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The James Smithson medal was established in 1965 by the English chemist/mineralogist of the same name to honor great human achievement.

Dozens of persons, and a few groups, have been acknowledged with the award over the years, including Sir Edmund Hillary, actor James Whitmore, physicist Stephen Hawking, musicians Artie Shaw and Billy Joel, filmmaker Steven Spielberg, chef/educator Julia Child, and the Emerson String Quartet.

As a result of his well-publicized victory in Paris 43 years ago, Warren is now credited in part with bringing wine to the mainstream.

His efforts helped to alert the curators at the vast Smithsonian to look again at how it views wine’s contributions to the American culinary scene.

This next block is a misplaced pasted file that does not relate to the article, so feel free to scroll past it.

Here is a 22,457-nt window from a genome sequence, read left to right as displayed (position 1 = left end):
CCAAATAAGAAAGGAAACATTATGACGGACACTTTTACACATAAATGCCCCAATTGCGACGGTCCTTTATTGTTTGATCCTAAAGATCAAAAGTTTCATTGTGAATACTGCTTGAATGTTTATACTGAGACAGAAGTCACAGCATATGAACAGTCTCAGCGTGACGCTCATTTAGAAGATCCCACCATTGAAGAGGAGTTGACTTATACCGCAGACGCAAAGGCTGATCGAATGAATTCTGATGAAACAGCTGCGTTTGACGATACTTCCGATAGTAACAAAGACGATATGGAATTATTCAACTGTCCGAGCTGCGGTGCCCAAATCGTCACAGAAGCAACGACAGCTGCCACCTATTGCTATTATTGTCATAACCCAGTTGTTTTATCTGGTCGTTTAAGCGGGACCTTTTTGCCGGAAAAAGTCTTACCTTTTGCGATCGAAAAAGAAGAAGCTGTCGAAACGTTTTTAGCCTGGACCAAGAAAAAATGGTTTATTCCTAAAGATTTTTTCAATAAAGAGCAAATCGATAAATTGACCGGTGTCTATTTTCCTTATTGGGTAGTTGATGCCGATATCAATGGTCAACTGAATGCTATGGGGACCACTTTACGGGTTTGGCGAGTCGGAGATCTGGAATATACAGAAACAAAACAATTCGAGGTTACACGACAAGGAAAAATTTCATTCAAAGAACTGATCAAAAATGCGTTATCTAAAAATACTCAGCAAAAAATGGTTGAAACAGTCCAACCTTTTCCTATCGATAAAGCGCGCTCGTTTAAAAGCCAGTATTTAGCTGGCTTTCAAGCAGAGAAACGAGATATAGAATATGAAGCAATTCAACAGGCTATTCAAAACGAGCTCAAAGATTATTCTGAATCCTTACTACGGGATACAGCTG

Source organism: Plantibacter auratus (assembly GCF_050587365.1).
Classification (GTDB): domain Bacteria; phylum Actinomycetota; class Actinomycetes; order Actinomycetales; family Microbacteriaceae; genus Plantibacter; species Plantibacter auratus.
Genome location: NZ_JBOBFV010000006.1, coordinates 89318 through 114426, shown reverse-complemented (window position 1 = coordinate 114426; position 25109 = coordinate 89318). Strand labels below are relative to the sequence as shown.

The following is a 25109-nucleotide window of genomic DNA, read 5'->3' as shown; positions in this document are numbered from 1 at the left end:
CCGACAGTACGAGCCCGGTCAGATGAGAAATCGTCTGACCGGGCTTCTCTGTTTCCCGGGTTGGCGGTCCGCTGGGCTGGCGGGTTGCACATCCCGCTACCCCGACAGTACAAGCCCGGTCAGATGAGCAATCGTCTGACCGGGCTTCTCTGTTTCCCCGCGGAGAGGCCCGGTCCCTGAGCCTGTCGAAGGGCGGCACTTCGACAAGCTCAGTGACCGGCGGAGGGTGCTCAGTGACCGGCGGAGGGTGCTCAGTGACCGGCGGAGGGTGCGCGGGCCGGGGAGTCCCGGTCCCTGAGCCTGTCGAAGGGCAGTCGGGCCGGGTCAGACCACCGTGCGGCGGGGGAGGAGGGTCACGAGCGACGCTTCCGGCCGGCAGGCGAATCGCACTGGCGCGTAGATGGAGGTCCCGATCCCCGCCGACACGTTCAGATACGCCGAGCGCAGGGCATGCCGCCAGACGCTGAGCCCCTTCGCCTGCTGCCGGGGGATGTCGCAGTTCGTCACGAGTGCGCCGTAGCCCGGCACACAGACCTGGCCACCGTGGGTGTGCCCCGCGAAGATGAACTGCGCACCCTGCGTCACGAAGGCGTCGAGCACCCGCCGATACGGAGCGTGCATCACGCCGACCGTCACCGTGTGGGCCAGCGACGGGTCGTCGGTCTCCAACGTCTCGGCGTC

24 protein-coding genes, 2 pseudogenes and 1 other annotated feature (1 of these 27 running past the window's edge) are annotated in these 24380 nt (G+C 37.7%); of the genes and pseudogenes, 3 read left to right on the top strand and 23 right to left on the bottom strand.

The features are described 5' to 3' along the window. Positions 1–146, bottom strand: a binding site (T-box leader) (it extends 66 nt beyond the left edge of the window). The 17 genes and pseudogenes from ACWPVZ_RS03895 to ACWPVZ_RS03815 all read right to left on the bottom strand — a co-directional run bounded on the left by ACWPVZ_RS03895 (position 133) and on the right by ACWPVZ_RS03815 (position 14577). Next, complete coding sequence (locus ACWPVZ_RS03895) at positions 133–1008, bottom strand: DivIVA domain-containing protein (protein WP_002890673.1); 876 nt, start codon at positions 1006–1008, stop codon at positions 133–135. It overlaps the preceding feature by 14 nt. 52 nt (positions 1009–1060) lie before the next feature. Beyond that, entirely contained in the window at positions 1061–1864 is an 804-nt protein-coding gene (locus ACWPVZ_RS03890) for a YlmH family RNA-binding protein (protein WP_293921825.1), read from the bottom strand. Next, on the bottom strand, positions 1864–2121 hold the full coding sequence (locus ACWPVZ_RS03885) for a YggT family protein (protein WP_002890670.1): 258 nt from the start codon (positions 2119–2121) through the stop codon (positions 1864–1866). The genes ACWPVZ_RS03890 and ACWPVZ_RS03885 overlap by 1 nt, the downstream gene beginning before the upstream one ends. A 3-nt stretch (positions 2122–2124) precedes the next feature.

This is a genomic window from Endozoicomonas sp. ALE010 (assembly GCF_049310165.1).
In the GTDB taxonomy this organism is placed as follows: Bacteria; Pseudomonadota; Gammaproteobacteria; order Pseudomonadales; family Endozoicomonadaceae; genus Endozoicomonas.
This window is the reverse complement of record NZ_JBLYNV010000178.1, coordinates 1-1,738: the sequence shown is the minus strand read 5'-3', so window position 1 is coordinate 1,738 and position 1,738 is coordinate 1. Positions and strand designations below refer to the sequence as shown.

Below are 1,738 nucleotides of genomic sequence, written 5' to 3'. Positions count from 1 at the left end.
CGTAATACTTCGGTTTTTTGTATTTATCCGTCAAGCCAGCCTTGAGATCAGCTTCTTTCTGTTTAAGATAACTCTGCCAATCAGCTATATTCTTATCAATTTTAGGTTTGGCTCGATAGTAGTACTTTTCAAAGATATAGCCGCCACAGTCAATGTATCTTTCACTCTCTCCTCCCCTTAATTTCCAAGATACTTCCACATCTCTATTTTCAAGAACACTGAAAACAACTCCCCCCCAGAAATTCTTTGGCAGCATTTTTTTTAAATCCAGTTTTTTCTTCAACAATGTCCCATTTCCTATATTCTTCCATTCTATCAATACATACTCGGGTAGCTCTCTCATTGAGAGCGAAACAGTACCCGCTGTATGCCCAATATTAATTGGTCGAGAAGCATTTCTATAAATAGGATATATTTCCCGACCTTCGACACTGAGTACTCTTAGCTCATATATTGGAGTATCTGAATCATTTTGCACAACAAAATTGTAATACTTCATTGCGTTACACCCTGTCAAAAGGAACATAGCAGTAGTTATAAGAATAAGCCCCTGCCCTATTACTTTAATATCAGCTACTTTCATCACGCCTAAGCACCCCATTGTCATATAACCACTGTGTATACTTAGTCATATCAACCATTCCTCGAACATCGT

At the medal ceremony, Paula Johnson, curator of the museum, detailed some of the museum’s efforts to capture the actual physical Julia Child kitchen, using it as the centerpiece of an exhibit that the Smithsonian now says is one of the museums most popular.

Called “Food: Transforming the American Table, 1950-2000,” it starts with Julia’s actual last kitchen.

Also included in the exhibit is, “Wine for the Table: The tremendous growth and expansion of wine and wine making is an important story in postwar America. Discover how new technologies, innovators, and changing attitudes led to the production of wine in all 50 states by 2000.”

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